Goldman Sachs and the university question
Sometimes, two separate news stories are presented in the same news bulletin and, taken together, make a wonderful statement about the world we live in.
This was my experience this morning as I watched BBC Breakfast. Today’s programme contained the worrying news that, according to figures from the university admissions service, Ucas, universities have received more than 660,000 applications and a record 170,000 students are thought likely to be denied a place this autumn.
The same news bulletin then informed me that the US bank Goldman Sachs had agreed to pay $550m (£356m) to settle fraud charges of misleading investors. This morning’s FT gives more information. This penalty is, we are told, about a week’s worth of trading revenues for Goldman Sachs.
What does this have to do with us? The BBC says that the Royal Bank of Scotland, which is now 84% owned by the UK taxpayer and lost about $840m in investments, will receive just $100m compensation.
Goldman Sachs’ share price went up after the ruling, suggesting that many analysts felt the firm had got off lightly. Goldman said the settlement was “the right outcome for our firm, our shareholders and our clients.” No kidding!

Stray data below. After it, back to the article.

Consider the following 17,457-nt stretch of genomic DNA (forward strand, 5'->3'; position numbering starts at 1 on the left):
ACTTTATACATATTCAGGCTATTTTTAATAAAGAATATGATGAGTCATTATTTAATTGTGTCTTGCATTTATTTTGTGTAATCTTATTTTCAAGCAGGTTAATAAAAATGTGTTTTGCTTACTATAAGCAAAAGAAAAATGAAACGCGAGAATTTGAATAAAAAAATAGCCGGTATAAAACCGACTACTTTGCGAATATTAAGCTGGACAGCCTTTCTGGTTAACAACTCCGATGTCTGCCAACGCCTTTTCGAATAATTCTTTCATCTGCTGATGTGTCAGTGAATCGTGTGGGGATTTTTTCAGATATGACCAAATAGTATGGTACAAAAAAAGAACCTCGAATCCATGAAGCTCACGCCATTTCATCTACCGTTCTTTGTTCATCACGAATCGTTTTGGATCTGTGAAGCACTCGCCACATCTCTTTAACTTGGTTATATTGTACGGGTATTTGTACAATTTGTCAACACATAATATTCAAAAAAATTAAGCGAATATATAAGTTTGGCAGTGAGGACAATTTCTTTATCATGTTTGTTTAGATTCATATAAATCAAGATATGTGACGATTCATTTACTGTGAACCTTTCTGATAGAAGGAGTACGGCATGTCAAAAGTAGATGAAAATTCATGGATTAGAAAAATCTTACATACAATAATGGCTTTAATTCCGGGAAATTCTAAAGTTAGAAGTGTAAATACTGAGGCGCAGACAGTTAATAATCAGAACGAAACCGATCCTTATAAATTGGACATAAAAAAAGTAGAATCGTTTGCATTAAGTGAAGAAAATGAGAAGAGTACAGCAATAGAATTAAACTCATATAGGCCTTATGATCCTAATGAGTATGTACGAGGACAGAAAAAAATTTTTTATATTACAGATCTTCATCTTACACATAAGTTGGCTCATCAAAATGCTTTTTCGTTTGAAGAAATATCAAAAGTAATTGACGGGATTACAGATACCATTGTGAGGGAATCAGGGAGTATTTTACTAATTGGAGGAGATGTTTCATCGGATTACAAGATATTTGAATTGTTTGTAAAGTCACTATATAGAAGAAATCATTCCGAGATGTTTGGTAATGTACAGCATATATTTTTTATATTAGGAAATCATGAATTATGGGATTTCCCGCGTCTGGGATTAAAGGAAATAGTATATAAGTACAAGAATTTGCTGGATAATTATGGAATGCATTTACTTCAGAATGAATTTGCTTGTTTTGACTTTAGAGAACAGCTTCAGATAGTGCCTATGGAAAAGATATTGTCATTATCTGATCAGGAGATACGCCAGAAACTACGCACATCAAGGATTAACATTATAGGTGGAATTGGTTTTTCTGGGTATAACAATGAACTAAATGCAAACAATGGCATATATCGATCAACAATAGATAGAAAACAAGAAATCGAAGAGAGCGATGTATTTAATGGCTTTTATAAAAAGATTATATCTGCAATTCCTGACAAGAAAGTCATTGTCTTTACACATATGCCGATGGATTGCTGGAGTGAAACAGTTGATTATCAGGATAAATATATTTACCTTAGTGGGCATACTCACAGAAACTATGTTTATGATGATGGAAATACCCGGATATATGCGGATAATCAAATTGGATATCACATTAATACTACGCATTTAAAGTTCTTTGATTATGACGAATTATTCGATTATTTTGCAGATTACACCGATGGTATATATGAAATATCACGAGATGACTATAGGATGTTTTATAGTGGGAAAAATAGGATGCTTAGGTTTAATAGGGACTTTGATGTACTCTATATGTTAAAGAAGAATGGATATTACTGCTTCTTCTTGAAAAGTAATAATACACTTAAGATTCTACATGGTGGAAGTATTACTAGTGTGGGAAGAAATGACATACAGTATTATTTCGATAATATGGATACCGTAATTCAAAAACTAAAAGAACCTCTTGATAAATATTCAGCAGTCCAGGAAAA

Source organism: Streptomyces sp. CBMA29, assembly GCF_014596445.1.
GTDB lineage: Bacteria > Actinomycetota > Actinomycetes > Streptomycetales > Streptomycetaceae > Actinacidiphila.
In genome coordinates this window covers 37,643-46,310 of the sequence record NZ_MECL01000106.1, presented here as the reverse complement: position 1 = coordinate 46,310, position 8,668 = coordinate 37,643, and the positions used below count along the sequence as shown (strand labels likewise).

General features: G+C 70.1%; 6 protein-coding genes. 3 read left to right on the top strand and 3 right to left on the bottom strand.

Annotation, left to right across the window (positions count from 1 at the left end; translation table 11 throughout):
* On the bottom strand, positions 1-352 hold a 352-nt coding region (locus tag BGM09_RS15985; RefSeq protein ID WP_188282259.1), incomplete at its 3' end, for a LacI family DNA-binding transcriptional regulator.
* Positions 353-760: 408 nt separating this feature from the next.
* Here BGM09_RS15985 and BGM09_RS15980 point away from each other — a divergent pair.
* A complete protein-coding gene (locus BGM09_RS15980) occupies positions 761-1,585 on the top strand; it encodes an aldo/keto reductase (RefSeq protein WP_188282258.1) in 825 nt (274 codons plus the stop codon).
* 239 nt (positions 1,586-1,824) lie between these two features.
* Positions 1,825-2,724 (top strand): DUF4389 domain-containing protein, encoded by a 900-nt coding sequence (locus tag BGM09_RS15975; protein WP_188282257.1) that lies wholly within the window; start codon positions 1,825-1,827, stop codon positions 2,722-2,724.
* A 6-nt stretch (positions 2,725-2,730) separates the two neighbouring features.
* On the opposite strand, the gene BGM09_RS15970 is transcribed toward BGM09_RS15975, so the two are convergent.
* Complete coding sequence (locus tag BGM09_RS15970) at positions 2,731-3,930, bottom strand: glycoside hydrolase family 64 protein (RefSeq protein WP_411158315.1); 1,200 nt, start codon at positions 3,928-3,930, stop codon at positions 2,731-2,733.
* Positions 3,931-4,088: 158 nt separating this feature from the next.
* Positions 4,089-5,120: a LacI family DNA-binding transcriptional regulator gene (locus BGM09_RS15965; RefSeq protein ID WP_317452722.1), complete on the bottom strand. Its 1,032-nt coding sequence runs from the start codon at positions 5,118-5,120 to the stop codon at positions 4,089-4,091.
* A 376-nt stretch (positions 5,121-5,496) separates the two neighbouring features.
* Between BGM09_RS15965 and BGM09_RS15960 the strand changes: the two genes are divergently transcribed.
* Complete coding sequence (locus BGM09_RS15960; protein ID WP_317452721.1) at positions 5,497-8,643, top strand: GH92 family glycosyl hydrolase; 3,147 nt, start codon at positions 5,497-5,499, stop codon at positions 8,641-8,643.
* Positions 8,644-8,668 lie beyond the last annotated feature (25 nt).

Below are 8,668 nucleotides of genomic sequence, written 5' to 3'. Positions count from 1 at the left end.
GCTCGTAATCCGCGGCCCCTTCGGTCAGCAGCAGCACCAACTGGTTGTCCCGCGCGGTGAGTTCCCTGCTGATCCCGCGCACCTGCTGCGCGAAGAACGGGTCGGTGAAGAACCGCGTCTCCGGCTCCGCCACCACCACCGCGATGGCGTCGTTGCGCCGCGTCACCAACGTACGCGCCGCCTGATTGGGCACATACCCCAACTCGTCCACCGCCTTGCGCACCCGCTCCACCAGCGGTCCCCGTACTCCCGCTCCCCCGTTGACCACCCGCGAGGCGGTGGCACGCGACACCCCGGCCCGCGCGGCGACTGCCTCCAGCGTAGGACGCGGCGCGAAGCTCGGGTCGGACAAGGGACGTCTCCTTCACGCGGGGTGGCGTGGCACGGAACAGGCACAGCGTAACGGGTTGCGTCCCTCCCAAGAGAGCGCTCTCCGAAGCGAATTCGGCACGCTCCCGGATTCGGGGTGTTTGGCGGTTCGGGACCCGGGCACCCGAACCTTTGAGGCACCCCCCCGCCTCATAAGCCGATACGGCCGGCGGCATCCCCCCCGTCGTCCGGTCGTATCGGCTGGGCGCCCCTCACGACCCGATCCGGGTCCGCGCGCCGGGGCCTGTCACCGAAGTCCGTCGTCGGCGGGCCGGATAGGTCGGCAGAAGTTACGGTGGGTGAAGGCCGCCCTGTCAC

But it was hardly the right outcome for British taxpayers. Naturally, I went onto the Treasury website this morning, to read the UK Government’s statement condemning this shortchanging of the British taxpayer – that’s you and me – and setting out what action it would now take to get us fairer compensation. But, strangely, no such statement seems to exist.
Which is a shame. Because if we were to get a fair settlement, imagine how many extra university places we could fund. Many of those 170,000 students could take up the degree courses for which they have workes so hard. And the UK, seeking to compete in a globalised economy with China and India, who each produce about half a million engineers and technicians a year, would stand a better chance of building a strong economy in the future.
P.S. According to the Daily Mail in January, Goldman Sachs awarded its bankers a 57% increase in their pay packages last year. The average employee scooped £308,000 in salary, bonuses and other benefits. Goldman even had the cheek to say it had showed restraint in this increase. Lib Dem Treasury Spokesman at the time, Vince Cable, now the Business Secretary, said that “the bonus culture in the banking system has got entirely out of hand and must be curbed”.
Too right it must. And British taxpayers should be properly compensated. Over to you, Vince!